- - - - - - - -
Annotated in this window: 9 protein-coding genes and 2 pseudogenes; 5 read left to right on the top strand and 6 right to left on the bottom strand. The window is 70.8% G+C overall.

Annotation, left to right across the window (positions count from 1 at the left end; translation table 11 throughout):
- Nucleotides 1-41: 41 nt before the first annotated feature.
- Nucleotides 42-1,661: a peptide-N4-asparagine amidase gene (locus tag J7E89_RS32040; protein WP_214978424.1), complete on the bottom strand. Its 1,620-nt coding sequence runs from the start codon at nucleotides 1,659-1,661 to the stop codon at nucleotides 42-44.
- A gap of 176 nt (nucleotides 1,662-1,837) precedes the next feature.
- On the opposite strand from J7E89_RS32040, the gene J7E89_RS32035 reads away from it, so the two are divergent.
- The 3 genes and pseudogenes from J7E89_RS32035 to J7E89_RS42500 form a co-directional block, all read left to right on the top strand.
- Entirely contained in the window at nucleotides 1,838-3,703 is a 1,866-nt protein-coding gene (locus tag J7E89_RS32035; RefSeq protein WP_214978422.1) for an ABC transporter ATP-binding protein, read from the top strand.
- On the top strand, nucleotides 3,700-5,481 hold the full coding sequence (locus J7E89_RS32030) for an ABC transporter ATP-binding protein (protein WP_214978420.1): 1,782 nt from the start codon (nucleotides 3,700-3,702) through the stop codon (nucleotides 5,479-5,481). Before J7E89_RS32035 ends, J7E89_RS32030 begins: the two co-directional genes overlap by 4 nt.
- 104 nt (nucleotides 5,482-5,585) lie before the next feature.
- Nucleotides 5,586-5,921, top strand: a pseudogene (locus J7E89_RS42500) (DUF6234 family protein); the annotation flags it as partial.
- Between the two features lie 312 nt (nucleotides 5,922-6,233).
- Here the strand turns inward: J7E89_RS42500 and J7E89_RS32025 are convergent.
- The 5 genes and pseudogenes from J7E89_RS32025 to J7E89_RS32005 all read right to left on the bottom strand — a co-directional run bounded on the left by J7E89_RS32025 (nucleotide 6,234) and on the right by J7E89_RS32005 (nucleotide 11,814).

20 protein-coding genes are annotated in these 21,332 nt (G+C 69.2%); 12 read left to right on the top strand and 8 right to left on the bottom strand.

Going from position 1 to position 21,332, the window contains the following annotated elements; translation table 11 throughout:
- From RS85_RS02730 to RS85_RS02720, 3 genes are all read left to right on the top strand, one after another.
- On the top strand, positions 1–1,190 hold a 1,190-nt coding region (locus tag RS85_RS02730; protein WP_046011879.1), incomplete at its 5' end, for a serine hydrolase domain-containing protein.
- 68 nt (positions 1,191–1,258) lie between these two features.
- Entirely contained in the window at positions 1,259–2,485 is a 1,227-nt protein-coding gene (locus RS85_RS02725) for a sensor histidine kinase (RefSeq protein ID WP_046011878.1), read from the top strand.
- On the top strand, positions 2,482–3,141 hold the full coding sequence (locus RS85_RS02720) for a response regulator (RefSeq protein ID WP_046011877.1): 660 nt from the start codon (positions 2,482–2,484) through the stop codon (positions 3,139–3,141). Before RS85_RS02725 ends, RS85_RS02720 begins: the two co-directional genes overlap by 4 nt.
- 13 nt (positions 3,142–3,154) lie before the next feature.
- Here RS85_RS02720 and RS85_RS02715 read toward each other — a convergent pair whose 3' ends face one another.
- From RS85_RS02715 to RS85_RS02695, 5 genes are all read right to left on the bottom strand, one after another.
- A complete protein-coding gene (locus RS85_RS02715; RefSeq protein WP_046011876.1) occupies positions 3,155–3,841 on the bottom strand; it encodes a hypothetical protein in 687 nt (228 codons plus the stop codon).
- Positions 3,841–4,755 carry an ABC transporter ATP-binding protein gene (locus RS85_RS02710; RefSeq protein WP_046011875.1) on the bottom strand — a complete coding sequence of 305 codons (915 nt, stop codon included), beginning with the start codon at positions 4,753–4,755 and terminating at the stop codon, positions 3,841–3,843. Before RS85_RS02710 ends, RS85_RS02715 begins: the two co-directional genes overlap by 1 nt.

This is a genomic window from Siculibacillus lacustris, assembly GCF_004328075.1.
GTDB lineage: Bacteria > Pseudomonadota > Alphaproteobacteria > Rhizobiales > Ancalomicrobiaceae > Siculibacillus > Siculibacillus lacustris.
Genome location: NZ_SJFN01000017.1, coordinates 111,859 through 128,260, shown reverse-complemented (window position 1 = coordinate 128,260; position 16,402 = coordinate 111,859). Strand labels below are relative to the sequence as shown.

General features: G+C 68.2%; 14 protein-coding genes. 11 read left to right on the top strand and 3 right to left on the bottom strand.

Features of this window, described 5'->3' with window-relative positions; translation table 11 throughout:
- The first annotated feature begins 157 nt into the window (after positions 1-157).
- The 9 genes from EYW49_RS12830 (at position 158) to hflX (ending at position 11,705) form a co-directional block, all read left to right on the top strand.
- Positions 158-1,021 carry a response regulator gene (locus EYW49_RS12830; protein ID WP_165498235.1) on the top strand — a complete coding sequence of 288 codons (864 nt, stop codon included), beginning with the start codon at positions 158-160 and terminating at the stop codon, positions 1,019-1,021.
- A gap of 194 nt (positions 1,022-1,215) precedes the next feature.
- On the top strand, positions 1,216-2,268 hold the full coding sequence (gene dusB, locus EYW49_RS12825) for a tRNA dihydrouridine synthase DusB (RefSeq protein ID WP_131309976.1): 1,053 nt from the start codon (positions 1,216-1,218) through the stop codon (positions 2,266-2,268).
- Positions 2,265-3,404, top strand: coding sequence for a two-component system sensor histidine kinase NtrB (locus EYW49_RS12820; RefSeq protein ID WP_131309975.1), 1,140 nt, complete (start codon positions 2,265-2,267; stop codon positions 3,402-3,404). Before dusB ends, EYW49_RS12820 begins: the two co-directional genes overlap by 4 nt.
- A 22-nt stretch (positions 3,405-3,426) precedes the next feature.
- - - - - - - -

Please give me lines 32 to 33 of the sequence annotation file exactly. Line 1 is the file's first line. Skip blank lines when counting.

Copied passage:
- The first annotated feature begins 157 nt into the window (after positions 1-157).
- The 9 genes from EYW49_RS12830 (at position 158) to hflX (ending at position 11,705) form a co-directional block, all read left to right on the top strand.